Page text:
“Airbnb put up as many roadblocks as they could to avoid dealing with this,” Mr. Thorpe said.

Image

Credit…Kyle Oster/Fox5

Airbnb has long grappled with safety issues, said the six former employees who worked on trust and safety and who asked to remain anonymous.

Two of them said they asked Airbnb to sue people who frequently threw parties at the rentals for the damages, but executives feared that would draw attention to the events. Several also said they pushed to limit or remove the “Instant Book” option, which confirms bookings immediately without requiring approval from the host. But the feature, which was used by almost 70 percent of listings in 2019, boosted convenience and made Airbnb more competitive with hotels. So Airbnb did nothing, they said.

Mr. Nulty said Airbnb promoted Instant Book so hosts could not discriminate against guests by denying some of them a booking, adding that hosts can turn off the feature. He denied that executives had been urged to sue party promoters and said its legal team did not reject proposals because of concerns over public attention.

Image

Credit…Max Whittaker for The New York Times

In Incline Village, which has a population of around 9,000, the Airbnb party houses have increasingly grated on residents. Shortly after Joe and Edie Farrell, retired physical therapists, moved permanently into their vacation home there last year, the house next door became an Airbnb. Blasting music and drunk people created “10 days of anxiety” around July 4, said Ms. Farrell, 70.

“Airbnb is basically helping people set up a hotel in our neighborhood,” Mr. Farrell, 68, said. “Now you have to worry about your safety and peace and quiet.”

Then came last year’s fatal shooting at the Airbnb in Orinda. A Vice news article that outlined Airbnb’s fraudulent listings and fake host accounts also went viral, raising questions about trust.

In response, Airbnb said it would ban parties thrown by professional organizers that were promoted on social media. It also said it would verify that all seven million of its listings were as advertised by Dec. 15, 2020, and announced a global hotline for neighbors to report parties. And it promoted its head of policy, Margaret Richardson, to be vice president of trust. (She has since left.)

But when the pandemic hit in March, executives scrambled to keep the company afloat. Verification stalled. (Airbnb said 40 percent of listings have “begun the verification process.”) The neighborhood hotline, which was supposed to be available globally, is only accessible in the United States, Canada and the Netherlands.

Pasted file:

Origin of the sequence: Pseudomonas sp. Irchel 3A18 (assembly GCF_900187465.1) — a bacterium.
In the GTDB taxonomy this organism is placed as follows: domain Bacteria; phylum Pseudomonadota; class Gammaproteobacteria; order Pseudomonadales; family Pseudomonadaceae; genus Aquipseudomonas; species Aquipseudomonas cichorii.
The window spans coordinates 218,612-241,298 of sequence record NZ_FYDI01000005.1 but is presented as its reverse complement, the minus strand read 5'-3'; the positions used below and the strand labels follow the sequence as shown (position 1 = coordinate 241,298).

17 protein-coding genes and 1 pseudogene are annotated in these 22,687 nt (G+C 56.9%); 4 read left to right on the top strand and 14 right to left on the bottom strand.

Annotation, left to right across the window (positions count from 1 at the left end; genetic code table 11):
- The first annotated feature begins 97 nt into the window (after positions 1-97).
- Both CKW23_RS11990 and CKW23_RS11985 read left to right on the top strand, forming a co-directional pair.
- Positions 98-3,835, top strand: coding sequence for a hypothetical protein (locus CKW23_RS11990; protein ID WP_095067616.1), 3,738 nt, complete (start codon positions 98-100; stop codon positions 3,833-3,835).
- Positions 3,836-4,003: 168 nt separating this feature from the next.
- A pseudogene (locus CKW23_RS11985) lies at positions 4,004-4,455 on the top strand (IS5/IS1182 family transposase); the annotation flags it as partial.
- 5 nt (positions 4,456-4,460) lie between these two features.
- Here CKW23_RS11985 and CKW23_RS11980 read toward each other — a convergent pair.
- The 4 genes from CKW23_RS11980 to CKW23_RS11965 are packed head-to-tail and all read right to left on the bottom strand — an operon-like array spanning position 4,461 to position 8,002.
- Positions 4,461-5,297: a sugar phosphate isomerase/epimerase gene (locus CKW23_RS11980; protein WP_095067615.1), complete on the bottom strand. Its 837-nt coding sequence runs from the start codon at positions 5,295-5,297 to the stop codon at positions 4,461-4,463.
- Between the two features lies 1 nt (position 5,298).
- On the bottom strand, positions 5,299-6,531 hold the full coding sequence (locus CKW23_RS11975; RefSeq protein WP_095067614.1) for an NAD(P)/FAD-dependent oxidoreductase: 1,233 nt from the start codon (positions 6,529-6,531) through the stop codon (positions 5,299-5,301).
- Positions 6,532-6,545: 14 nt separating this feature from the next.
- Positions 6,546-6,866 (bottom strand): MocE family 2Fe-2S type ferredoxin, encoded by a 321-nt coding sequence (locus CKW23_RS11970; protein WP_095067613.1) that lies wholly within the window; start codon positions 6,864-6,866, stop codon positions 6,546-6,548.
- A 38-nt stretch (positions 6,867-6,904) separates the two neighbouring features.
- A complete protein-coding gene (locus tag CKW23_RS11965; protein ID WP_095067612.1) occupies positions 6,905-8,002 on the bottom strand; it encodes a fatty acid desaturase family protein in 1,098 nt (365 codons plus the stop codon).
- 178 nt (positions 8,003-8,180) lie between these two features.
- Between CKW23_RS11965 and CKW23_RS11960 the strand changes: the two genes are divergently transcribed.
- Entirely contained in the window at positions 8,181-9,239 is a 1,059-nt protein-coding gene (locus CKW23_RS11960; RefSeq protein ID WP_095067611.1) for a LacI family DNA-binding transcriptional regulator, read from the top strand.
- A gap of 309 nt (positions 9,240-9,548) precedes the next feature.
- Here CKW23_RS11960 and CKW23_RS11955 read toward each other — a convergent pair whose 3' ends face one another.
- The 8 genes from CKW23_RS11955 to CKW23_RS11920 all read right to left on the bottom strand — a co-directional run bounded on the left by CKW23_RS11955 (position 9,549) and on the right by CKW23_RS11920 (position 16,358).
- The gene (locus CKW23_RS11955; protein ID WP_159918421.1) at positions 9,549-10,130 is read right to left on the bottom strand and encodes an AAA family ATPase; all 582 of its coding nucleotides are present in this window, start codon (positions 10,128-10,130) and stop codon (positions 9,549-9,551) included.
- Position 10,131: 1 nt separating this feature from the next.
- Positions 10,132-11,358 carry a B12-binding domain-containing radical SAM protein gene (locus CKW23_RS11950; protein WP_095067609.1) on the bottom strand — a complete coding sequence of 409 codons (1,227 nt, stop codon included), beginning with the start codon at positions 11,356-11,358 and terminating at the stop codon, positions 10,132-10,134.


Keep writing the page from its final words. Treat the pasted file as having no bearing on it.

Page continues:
In May, Airbnb cut a quarter of its staff, including a large chunk of its safety team. In an internal Q. and A. with Brian Chesky, Airbnb’s chief executive, employees protested the layoffs. One said the decision would leave guests without support for weeks, according to a list of the questions viewed by The Times. Another wrote that he would feel unsafe staying in an Airbnb or renting his home on the site because of the lack of a safety plan.

Image

Credit…Ray Chavez/The Mercury News, via Getty Images

In the first week after the layoffs, safety cases piled up, said former employees. Airbnb asked many of those it had laid off to return temporarily to work through the cases; many of those workers have since remained, said current and former employees. In Dublin, the layoff plans were rescinded altogether, they said. Airbnb said the team that manages user safety is now the size it was before layoffs.

In August, Airbnb introduced more changes to improve safety. It sued a guest who held a party in Sacramento that resulted in three people getting shot. It then sued another guest who hosted a party in Cincinnati, where a property manager was shot in the back while trying to break up the event.

On Oct. 19, the company sued Davante Bell, a party promoter in Los Angeles who threw parties at Airbnb mansions. “Airbnb has suffered and continues to suffer reputational harm and potential liability to third parties as a direct result of Bell’s actions,” the company’s lawsuit said.

Mr. Bell, who declined to comment on Airbnb’s suit, has been selling tickets to a new party called “Nightmare on King Bell Street Halloween Mansion Party” on social media. This week, he continued posting fliers for the event. When asked if the party would be held at an Airbnb, Mr. Bell did not answer.

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No-code is the new blockchain

Hello and welcome back to Equity, TechCrunch’s venture capital-focused podcast (now on Twitter!), where we unpack the numbers behind the headlines.

This week Natasha was on vacation, so Danny and your humble servant had to endeavor alone. She’s back next week, so we’ll be back to full strength as a collective soon enough.

But even with a depleted hosting crew, we had a mountain of news to get through. And to joke about, as Danny was in the mood for a laugh. Here’s the rundown:

That was a lot. We did our best. Hugs and chat with you next week!

Equity drops every Monday at 7:00 a.m. PT and Thursday afternoon as fast as we can get it out, so subscribe to us on Apple PodcastsOvercastSpotify and all the casts.